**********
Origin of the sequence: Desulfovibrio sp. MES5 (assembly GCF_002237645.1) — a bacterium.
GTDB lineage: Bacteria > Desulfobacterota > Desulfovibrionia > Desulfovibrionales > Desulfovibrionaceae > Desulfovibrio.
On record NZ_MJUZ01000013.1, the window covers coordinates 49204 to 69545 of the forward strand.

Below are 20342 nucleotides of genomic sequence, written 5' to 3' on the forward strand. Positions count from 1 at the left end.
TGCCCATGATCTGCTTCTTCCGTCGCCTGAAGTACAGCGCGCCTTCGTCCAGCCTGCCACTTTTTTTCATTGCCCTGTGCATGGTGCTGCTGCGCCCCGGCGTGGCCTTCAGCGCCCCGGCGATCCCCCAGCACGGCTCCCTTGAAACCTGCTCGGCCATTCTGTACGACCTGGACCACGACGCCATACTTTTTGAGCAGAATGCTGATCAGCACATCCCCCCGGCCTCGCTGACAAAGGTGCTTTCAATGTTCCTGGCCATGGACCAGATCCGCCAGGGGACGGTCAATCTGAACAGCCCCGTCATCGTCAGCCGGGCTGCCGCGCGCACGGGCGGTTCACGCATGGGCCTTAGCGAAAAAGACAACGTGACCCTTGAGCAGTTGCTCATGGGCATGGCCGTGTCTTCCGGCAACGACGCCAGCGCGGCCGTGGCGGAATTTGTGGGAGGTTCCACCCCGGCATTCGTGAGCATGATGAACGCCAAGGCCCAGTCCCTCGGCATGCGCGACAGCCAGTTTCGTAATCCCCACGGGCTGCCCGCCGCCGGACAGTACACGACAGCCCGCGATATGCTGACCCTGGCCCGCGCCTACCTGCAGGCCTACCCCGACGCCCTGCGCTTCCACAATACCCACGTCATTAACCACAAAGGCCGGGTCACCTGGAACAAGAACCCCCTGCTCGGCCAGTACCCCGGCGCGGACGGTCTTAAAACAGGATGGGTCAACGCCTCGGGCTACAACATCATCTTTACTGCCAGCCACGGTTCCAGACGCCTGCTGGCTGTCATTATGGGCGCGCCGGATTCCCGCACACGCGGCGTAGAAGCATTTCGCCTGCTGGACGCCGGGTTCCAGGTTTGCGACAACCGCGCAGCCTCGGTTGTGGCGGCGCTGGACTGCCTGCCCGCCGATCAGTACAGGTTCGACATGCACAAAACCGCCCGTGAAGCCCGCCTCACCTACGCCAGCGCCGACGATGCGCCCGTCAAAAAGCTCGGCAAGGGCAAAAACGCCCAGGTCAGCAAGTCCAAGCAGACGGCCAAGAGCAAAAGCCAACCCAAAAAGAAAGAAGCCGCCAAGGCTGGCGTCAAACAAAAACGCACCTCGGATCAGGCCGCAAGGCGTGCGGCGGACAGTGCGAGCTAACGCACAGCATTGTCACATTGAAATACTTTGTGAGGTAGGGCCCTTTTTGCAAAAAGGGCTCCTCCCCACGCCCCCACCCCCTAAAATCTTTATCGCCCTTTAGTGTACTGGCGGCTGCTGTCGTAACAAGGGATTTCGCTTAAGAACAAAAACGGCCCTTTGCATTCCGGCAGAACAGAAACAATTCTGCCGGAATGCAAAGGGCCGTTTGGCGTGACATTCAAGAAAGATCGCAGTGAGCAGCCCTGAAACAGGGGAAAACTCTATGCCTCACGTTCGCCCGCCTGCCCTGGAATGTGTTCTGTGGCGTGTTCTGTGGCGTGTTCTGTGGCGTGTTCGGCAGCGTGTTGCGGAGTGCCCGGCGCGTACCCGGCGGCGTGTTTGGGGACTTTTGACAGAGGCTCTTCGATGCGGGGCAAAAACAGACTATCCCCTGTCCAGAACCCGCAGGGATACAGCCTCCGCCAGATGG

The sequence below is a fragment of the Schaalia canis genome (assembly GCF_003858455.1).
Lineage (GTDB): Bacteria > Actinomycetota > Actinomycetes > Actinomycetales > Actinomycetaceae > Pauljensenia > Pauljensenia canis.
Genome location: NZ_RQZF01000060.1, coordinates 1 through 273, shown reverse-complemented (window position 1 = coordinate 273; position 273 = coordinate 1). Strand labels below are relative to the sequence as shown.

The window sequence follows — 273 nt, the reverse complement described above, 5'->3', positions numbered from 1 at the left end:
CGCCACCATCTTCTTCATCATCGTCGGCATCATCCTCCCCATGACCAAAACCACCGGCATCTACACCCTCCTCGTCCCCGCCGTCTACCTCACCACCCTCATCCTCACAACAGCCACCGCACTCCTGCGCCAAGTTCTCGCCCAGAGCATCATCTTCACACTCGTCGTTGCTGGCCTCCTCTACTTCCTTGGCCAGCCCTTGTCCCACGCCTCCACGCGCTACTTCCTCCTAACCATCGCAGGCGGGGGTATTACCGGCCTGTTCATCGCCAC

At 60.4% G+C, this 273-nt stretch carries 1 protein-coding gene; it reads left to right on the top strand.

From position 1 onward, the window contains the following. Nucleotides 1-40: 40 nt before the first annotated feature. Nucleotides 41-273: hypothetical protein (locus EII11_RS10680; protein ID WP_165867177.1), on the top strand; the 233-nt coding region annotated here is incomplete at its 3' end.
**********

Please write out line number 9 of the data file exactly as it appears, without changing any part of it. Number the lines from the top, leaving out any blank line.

The window sequence follows — 273 nt, the reverse complement described above, 5'->3', positions numbered from 1 at the left end: